Health on the other hand feels like the opposite. There is no set it and forget it when working out. You have to show up everyday and put in the reps. And it gets harder and harder as we get older.
Few quick guidelines when it comes to mastering your money that I borrowed from JL Collins, the author of simple path to wealth.
He talks about three simple guidelines to mastering money and not having it master you:
50% Savings Rate – One is to target saving and investing 50% of your income. This sounds crazy when you first hear it, but when you can master your expenses, this may not be too far off. Saving must be the core habit that we must master first if we want to achieve financial security.
George S. Clason, the author of Richest Man in Babylon highlights the second cure to a lean purse is to “Control thy expenditure.” And this comes before making “thy gold multiply.”
Avoid Debt – Second is to avoid debt. JL Collins takes it far as to say having no home mortgage debt. I personally believe having a home mortgage is ok as long as you aren’t living in a home way over your budget and you are financing it with a fixed 15 or 30 year mortgage. But when it comes to any other types of debt, avoid it as much as possible. You can check out my post on “Beware of Good Debt” to learn more.
Index Investing – Third is to embrace index investing as a core wealth building tool. It’s a simple concept, but something that the financial industry works hard to confuse you with. You’d be hard pressed to find investment managers or insurance salesmen eagerly willing to sell you simple products like low cost index funds.
Low cost index funds don’t make much money for financial institutions, but they can make a lot of money for you – if you buy them regularly and hold them forever.
Buy Back Time
The third arm of the wealth trifecta is time.
Like I mentioned earlier, many of us who are in our middle age have money, or more money than when we were in our twenties, and we still have our health. Of course not the agile bodies we had when we were 18, but still in relatively good health compared to our aging parents.
But the one thing that many of us struggle with is time.
In our twenties, we are in our exploration phase. We are just starting out in our careers. Many of us in entry level positions were just learning the ropes. It is hard work, but in hindsight, we had a lot more time than now.
Now as we move into our 30s, 40s and 50s, we become more proficient in our careers. We get more responsibilities. We move into management roles.
Whereas before we might have only been responsible for our individual work, we are now responsible for our teams and our departments.
For many of us in traditional corporate work, work doesn’t stop on Friday. Being in management is a round the clock work.
In addition, this is also a phase in our life where many of us start having families. Getting married, having kids.
And this comes with additional time responsibilities. Whereas in our twenties we were just responsible for ourselves, we now have kids we have to take care of. Marriages we are investing into.
Now as the Sandwich Generation, add in our aging parents. They might need additional support because of health or financial issues.
Free time feels like a dream now.
You have to think really hard about when was the last time you had any time for yourself.
I remember vividly the first time I was able to drop both of my kids off at the daycare and coming home to an empty house for the first time in god knows how many years. The house was a mess and I had 100 things on my to-do list, but I remember just sitting on my couch and staring at the wall for 30 minute straight because I couldn’t remember what silence felt like.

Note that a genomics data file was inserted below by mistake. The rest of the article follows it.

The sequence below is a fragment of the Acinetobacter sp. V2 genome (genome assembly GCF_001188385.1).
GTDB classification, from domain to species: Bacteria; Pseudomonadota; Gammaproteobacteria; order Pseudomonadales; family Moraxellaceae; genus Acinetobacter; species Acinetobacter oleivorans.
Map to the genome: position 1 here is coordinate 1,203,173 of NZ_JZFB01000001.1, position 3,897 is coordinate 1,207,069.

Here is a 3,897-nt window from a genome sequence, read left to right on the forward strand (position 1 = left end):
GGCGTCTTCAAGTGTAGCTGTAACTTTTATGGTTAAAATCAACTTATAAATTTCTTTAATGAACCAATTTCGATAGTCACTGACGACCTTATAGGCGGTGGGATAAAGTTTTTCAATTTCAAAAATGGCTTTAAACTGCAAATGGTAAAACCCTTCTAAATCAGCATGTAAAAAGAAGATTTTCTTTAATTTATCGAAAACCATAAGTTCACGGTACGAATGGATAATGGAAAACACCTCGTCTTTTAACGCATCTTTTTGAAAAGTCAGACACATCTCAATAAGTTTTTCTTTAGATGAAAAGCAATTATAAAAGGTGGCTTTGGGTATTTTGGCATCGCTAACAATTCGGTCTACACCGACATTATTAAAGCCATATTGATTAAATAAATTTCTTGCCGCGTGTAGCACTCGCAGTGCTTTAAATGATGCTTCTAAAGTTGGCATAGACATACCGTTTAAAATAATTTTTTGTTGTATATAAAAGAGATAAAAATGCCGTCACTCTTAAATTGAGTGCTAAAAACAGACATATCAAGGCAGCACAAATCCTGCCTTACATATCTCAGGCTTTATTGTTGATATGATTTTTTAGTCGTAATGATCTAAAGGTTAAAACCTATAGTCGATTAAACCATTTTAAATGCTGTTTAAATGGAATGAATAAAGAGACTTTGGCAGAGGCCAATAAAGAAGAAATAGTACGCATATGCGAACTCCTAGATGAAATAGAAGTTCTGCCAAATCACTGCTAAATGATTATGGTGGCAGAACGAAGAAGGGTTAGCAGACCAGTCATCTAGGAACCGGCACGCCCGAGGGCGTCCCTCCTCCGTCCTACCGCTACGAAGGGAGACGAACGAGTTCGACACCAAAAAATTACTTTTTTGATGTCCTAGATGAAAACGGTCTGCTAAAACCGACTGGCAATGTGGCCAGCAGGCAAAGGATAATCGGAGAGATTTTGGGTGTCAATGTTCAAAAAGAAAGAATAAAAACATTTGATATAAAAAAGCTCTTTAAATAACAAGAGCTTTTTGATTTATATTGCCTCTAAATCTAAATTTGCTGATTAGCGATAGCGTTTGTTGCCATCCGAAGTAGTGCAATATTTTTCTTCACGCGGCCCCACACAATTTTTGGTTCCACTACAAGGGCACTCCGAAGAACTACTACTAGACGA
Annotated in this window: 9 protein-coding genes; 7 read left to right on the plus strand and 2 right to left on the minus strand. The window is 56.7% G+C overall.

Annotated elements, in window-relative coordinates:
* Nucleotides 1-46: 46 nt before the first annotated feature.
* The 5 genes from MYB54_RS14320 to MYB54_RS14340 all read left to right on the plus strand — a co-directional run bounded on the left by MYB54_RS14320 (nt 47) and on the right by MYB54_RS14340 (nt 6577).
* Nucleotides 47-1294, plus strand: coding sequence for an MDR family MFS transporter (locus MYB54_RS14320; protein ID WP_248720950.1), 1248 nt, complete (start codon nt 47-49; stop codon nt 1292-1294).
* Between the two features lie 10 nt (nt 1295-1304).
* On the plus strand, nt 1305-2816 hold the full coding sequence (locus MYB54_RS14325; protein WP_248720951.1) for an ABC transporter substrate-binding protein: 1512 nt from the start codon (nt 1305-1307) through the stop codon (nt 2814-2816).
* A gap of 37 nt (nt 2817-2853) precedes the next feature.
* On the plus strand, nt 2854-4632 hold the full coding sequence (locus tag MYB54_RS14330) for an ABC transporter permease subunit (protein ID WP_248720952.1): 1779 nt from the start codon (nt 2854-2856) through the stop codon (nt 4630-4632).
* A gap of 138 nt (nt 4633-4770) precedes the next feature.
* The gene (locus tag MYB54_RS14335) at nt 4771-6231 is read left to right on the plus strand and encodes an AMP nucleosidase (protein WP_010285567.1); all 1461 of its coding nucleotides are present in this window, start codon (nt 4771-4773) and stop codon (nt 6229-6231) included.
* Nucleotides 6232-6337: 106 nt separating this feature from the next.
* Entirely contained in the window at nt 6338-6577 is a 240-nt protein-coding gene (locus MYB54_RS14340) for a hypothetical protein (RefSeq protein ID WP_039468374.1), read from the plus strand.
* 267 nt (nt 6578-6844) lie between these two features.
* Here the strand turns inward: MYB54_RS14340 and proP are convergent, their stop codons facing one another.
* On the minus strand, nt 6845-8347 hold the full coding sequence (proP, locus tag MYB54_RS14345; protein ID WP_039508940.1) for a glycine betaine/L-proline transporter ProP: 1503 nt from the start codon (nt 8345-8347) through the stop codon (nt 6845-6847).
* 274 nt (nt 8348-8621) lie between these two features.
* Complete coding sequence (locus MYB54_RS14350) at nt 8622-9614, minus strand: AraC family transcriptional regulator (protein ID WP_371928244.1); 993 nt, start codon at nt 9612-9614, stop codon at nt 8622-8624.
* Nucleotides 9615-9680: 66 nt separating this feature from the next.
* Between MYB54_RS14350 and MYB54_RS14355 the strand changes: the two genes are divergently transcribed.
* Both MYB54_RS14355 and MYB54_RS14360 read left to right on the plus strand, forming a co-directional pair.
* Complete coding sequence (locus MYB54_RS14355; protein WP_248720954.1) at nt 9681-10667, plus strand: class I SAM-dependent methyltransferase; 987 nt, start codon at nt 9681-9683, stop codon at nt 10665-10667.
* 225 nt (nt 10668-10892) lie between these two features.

We can have all the money in the world, but if we don’t have time to enjoy it, it really means nothing.
Of all things that money can buy, I believe buying back time has the greatest return for your investment.
What’s the point of having $100 million dollars in your bank account if you don’t have the time to watch your children grow up. Spend quality time with your spouse or be with your parents at the late stages of their lives.
This was one of my biggest motivators for starting my blog and this channel because I’ve seen firsthand the power that mastering your money can have – especially for the Sandwich Generation.
When you’ve mastered your money, you open a door to a possibility of options:
It could be working less hours so you can spend more time with your kids. I’ve been thankfully able to do this and for the first time coached my son’s soccer team this past season.
We didn’t make it to the finals – but hey don’t blame the coach.
Or you can choose to travel the world with your spouse. Check out the Millennial Revolution. Kristy and Bryce retired from their engineering job at the age of 31 and have been traveling the world since.
Mastering money and achieving financial independence gives you the freedom to spend your time as you see fit.There are variety of ways to achieve financial independence, but here are some commons ways:
Achieve The 4% Withdrawal Rate – Achieve the 4% Withdrawal Rate. This is the most popular and widely used strategy.
By saving 25 times your annual expenses, let’s say $1,000,000, you will be able to withdraw $40k per year indefinitely based on a withdrawal rate of four percent. This could happen if you save and invest diligently. There are many examples of people who have achieved this. If you are interested in learning more specifically about financial independence, checkout ChooseFI. They have a popular podcast and a website with some great resources around financial independence specifically.
And make sure to check out episode 186. I heard the guy on it is pretty amazing.
Become A Landlord – Become a Landlord. If you have the time, expertise and money necessary to invest in real estate, investing in a rental property is another way to generate passive income on your investments. Checkout Bigger Pockets to learn more about real estate investing.
Start Your Own Business – Starting a business is another way to achieve financial independence.
This option might be the most difficult, but it’s certainly an option worth exploring if you have a strong desire to become an entrepreneur.
There’s no one-size-fits-all answer, but know that financial independence is within reach if you’re willing to put in the work.There you have it guys – master money. But don’t just stop there.
Complete your wealth trifecta by investing in your health and buying back time.